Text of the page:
obiter dictum

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English[edit]

English Wikipedia has an article on:
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Etymology[edit]

From Latin obiter dictum (something said by the way).

Pronunciation[edit]

  • (UK) IPA(key): /ˌəʊbɪtə ˈdɪktəm/

Noun[edit]

obiter dictum (plural obiter dicta)

  1. An incidental remark; especially (law) a statement or remark in a court's judgment that is not essential to the disposition of the case. [from 18th c.]
    • 1971, Keith Thomas, Religion and the Decline of Magic, Folio Society 2012, p. 128:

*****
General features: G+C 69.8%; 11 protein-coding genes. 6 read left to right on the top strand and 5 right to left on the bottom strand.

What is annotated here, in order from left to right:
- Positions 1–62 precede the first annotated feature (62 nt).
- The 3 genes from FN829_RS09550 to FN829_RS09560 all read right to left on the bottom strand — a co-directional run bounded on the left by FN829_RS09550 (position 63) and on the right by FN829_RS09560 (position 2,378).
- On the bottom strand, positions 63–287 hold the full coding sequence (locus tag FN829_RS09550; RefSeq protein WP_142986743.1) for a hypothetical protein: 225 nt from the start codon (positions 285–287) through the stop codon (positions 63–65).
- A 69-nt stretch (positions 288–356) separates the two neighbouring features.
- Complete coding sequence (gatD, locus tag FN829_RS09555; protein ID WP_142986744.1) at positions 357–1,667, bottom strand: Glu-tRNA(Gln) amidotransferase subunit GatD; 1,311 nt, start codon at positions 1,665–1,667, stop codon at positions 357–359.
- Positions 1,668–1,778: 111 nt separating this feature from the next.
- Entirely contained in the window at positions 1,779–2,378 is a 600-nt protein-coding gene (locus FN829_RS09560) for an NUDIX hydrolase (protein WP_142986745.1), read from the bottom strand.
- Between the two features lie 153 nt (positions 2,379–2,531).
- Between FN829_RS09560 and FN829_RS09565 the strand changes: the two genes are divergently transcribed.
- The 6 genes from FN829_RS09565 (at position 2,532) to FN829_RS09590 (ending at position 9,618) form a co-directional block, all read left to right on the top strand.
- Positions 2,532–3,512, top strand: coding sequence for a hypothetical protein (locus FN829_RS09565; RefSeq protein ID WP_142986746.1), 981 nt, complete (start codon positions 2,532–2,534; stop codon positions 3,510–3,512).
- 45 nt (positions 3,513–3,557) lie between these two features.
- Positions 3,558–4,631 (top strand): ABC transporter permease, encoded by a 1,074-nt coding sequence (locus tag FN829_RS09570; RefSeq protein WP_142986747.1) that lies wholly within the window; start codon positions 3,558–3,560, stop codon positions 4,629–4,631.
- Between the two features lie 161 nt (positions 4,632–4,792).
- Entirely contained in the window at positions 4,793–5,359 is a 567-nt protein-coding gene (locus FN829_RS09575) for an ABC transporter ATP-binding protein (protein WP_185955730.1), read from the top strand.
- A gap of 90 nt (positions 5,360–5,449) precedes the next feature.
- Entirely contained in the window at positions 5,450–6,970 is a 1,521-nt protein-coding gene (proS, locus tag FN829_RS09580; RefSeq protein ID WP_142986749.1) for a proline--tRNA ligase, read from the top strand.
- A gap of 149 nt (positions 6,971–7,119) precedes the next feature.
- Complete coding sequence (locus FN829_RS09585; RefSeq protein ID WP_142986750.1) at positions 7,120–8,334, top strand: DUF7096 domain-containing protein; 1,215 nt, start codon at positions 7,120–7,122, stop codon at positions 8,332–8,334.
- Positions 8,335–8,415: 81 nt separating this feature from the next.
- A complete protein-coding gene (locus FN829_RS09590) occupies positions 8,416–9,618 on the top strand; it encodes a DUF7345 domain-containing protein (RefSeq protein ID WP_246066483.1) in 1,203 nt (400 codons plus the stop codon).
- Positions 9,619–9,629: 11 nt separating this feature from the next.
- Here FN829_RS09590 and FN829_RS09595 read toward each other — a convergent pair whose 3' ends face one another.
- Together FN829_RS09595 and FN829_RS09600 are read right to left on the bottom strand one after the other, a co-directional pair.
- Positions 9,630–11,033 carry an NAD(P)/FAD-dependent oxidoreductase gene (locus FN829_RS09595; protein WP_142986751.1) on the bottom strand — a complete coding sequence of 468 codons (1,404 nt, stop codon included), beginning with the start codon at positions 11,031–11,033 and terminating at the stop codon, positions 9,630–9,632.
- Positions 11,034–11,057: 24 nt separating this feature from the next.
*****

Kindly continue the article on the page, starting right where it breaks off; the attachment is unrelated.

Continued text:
Casual obiter dicta by men of accepted godliness belonged to a different category from the ecstatic claims to immediate revelation made by obscure persons who thrust themselves into the limelight […].
    • 2010, Lee, Jack Tsen-Ta, “The Text through Time”, in 'Statute Law Review'[1]:
      However, McHugh J noted obiter dicta that if the meaning of the word was construed at that level of abstraction today, ‘it would deny the Parliament of the Commonwealth the power to legislate for same sex marriages []’.

Translations[edit]